Photographing a sports event is not an easy job. Other than requiring some good gear, you need to be quick and methodical in order to get the perfect shot every time. You also need to have a clear understanding of the basics of photography and your camera so that you can be ready to take the photo at the right time.
Sports photographers have to be vigilant and perfectly focused during a game. It’s important that you don’t let the loud crowds, blazing fast action, and a million distractions get to you if you are covering something like baseball or football. However, I find it even harder to cover the kinds of sports that require a lot of patience and quiet, on the part of both the players and the spectators. One such kind of sport, the one that I am enthusiastic about, is golf.
Let’s take a look at some of my most important tips if you ever want to shoot a golfing event like a pro.
First, Respect the Game
Golf is a sport that requires the players to focus. Before each hit, they need to have a clear mind if they want to make the hole. You can then understand why it’s important for a photographer to stay out of the players’ way as much as possible. It doesn’t help a player to have a camera flash lighting up his face while he’s swinging his club.
In order to keep maintain my presence at the course to a minimum, I tend to stay at an arm’s length from the ropes. I also try my best to stay out of the players’ line of sight. It’s better to change the angle of your shot a little than to be a distraction to the golfer.
Another important thing to remember is to stay in your position until everyone in the group has taken their shot. Just because the player you are currently focusing on has taken the shot doesn’t mean that every player is done with theirs. It’s better to be patient than become the reason for someone mishitting.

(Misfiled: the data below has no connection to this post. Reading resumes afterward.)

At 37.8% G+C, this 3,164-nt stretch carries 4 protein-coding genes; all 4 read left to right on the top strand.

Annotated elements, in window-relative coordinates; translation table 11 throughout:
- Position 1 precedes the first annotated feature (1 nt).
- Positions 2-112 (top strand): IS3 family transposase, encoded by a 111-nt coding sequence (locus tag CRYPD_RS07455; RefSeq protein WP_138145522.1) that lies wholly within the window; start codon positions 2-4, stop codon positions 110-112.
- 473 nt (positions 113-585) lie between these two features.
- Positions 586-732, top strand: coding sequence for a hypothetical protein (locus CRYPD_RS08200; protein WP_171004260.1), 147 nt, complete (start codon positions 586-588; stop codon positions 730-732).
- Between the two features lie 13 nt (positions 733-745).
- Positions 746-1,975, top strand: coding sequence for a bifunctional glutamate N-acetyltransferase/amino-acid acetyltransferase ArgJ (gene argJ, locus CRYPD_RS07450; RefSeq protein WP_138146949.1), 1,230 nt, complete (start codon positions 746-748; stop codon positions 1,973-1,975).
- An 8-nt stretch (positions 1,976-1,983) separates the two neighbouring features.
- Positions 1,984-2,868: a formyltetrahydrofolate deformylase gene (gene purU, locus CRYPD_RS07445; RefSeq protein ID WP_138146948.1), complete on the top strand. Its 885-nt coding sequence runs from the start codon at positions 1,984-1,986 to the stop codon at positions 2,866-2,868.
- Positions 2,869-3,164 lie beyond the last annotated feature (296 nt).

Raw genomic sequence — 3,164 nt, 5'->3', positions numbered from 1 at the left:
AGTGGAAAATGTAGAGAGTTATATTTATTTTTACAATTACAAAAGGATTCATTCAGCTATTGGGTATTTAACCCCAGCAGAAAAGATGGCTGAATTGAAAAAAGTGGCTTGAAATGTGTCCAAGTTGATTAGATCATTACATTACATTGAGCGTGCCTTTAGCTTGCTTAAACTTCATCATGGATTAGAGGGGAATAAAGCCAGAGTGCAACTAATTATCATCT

Next, Understand How to Take a Photo
Now that we have the ethical side of golf photography out of the way, let’s see how you can improve your photos:
- Angles are the Key:
One of the most important things to keep in mind while shooting a golf game is the angle of your shot. Make sure that everything that contributes to the particular image you’re taking is in the frame. If you are trying to capture a player’s hit, it could help to ensure that both the player and the flag are in your frame.
- Try to get some Height:
A golf course, other than being a battlefield amongst players, is a work of art. The flowing lines, the flags propped up in the holes, the ever so beautiful greens, it’s all what makes golf such a relaxing sport for so many. Because of this very reason, to create this sense of presence in the minds of the viewers, I try to get to the highest point possible to take my photos. If you can’t get to a height, I would suggest investing in a drone to take some aerial photos.
- Invest in Gear
Golf photography, much like any other type of sport photography, requires good camera gear if you want to get to a pro level. Most important, at least to me, is to have a fast wide angle lens. Something like a 16-35mm will be a good choice as it gives you the choice between an ultra-wide angle and a decent ‘normal’ field of view. Also try getting a full-frame camera for generally better photos. None of this means that you can’t take photos with more modest equipment though. I started with an APS-C body and a kit lens, and then gradually upgraded. So even if you don’t have the best camera and lenses, go out there and start shooting anyway.
- Learn how to Process Photos
In order to be a successful gold photographer, you need to know how to use tools like Lightroom and Photoshop for post processing your photos. No matter how good you are with your camera, a lot of the times you have to add something more to your photos in order for them to be published. Give yourself some time to learn the art of post processing. Shoot in RAW so that you can get the best image possible out of your file. Post processing is an art in itself, and it’s always better to start practicing right away so you’re ready to send out some amazing photos when the time comes.
So there you have it. These are some of my most important tips for anyone trying to get started with gold photography. Incorporate these into your skill, and you’ll be able to take professional-grade photos in no time!